Surviving the post-summer dip


Not only has Christmas come and gone, but another New Zealand summer will be winding down before we know it. Retailers know that the Christmas period - coupled with high tourist season and good weather - is the time of year where peak sales targets for the year are achieved.

Some retailers depend heavily on the summer period to make up the majority of their sales for the entire year. Now that summer is almost at a close, I know retailers are thinking about how to succeed for the rest of the 2019. Here are some helpful hints for retailers on how to survive the post-summer slump.

Don't depend solely on sale stock to fill your floor for the tail end of summer

Most retailers will have taken part in big Boxing Day sales, with some stores beginning a few days in advance. Boxing Day generated huge sales for retailers and their success may have meant that the rest of summer sales have been slower. While moving older stock is vital, it is also important to replenish stock or top selling products as your loyal customers will not come back into store if there is nothing new for them.

Not only do you need to ensure new and fresh product is available for your repeat customers, it is also needed to attract tourists and other consumers into your store as a heavy sale feel in store more than a few weeks after Christmas is not appealing.

Take the time to develop staff and brush up customer service skills

Take advantage of the quiet period to invest in your staff, foster their development and conduct reviews as necessary. It is helpful to have conversations with your staff to know what their goals are for the future in order to aid their development. You may have hired staff on a casual basis or for a short fixed term to get through the holiday period and now want to keep some of them on a permanent basis. Make sure to invest in those staff and bring everyone up to the same standard of service.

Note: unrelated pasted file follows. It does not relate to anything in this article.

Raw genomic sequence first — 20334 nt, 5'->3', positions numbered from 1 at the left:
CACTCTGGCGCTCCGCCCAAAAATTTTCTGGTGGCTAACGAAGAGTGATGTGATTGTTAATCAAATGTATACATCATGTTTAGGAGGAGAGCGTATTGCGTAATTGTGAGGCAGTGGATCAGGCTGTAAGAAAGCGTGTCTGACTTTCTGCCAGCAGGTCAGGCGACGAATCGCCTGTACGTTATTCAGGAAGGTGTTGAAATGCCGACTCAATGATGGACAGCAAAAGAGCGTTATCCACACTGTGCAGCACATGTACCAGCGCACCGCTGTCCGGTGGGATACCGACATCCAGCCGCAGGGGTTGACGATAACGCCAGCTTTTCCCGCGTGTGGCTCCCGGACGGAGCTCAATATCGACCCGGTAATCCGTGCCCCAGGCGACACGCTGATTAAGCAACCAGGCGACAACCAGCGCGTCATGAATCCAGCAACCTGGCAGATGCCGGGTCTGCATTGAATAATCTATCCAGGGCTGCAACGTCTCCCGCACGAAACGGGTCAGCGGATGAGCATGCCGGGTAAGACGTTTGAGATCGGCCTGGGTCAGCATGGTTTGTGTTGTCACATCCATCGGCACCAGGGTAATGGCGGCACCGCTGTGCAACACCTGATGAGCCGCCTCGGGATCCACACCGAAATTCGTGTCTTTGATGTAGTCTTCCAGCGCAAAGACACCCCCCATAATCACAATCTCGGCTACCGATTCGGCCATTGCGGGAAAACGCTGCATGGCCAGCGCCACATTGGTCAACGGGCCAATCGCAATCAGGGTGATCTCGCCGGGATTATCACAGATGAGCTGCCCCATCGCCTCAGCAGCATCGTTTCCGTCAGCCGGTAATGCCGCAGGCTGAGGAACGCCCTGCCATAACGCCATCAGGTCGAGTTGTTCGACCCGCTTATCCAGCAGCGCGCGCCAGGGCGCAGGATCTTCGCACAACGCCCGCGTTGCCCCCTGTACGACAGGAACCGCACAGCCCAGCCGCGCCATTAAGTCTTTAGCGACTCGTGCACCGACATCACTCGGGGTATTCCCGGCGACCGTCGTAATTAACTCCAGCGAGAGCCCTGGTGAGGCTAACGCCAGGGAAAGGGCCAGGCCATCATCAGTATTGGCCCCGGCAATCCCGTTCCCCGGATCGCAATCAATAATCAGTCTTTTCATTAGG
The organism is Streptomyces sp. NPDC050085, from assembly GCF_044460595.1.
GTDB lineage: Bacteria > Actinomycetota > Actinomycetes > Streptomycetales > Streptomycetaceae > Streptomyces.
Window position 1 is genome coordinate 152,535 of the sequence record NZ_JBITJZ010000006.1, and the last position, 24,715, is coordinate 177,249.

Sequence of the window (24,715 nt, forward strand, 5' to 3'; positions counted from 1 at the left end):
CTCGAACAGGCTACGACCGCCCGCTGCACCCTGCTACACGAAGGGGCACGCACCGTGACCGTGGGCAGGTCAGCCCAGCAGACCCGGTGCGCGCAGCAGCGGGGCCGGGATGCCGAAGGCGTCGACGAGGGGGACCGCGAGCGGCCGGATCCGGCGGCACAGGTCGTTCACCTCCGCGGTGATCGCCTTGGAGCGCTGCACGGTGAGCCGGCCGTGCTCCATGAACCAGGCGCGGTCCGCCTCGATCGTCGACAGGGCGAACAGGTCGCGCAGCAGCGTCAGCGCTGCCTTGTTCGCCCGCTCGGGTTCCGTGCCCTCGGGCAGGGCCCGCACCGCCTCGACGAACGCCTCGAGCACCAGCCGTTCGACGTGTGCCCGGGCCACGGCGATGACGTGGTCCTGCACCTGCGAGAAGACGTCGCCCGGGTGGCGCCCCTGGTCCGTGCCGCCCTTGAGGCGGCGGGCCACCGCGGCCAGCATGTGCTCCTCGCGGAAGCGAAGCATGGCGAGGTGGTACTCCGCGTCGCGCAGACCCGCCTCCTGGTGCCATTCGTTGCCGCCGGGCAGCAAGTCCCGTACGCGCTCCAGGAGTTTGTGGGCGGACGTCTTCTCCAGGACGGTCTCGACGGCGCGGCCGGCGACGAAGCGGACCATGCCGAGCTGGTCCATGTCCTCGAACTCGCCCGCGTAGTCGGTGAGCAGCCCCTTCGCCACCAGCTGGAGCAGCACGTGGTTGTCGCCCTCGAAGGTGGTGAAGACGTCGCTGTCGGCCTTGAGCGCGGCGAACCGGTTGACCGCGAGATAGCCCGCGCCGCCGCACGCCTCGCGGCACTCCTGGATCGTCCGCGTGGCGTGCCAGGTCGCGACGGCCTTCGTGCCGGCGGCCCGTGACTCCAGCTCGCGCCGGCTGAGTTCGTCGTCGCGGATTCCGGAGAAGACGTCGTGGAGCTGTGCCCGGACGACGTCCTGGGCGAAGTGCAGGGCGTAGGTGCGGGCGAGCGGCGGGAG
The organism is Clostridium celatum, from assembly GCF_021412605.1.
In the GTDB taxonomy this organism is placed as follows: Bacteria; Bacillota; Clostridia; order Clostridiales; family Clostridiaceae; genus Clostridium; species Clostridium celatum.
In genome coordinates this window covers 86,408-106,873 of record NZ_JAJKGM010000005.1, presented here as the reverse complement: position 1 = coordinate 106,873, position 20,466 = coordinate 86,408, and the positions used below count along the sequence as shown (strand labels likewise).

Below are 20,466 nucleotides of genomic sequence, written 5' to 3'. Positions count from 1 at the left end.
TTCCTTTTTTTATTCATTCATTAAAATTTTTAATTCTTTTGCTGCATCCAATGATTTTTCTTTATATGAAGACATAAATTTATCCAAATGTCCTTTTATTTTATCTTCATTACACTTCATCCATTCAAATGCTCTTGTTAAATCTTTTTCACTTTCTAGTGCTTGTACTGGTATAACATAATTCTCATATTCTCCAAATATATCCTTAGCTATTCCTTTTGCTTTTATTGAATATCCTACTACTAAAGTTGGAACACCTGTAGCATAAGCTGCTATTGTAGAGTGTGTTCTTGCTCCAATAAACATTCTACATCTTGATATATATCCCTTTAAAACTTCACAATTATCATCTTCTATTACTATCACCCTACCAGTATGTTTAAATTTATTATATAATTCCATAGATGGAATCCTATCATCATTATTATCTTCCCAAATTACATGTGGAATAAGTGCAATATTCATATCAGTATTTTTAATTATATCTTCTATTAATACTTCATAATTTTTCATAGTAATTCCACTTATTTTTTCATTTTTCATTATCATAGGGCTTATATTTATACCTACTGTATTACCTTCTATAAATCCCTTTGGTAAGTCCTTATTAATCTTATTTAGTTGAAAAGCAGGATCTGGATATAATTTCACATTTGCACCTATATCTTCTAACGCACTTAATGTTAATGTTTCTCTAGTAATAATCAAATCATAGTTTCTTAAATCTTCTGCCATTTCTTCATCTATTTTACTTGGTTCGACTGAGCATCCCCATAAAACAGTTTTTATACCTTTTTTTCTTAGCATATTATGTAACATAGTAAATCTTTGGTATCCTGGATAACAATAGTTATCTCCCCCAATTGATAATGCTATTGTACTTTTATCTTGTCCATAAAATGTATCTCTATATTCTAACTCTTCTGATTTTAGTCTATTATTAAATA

Another way to develop more senior level staff is to offer them responsibility for training or developing junior staff. This will help those senior staff who are keen to develop into retail management, and will free up some additional time for you to work with other staff or focus on other priorities. Remember that employees appreciate feeling valued and showing that you are interested in their development will make them feel that they add value to the business.

Review your digital footprint as a retailer

Has your social media gone silent? Nothing new to share on Facebook? Does your website look like it needs a little TLC?

Reviewing the digital footprint of your brand and business is important, especially with how frequently consumers are turning to the web for information. If you do not operate an online store or do not have a website, at least make sure that information about your business shows up on search engines. This should include at the bare minimum: the location, opening hours and a phone number. If your business is incredibly active on social media, take a look at who your followers are and look for potential opportunities with influencers in 2019.

Depending on the type of retail business and size there will be different priorities when it comes to digital innovations and digital trails. Other aspects of a retailer's digital footprint include POS systems, payment systems, inventory systems, customer databases and other operational technologies.

Review operational budgets to make your business as cost effective as possible

Take the time to review your financial performance to date before the end of the financial year and get ready to set your budget for the next financial year. The minimum wage is increasing significantly from 1 April 2019, so now is a good time to assess the impact of this and review all expenses and estimate sales projections. Cashflow and good expense controls are vital to business success so allocate some time to make sure these are all in order.

Surviving the post-summer dip is certainly possible. If retailers use this time effectively, make the necessary or appropriate adjustments by developing staff, stocking the right products to meet customers needs and maintain a digital presence, it is likely that success will be on the books for 2019.

by Scott Fisher, Retail NZ CEO

Originally published in the February/March 2019 edition of the NZ Retail magazine.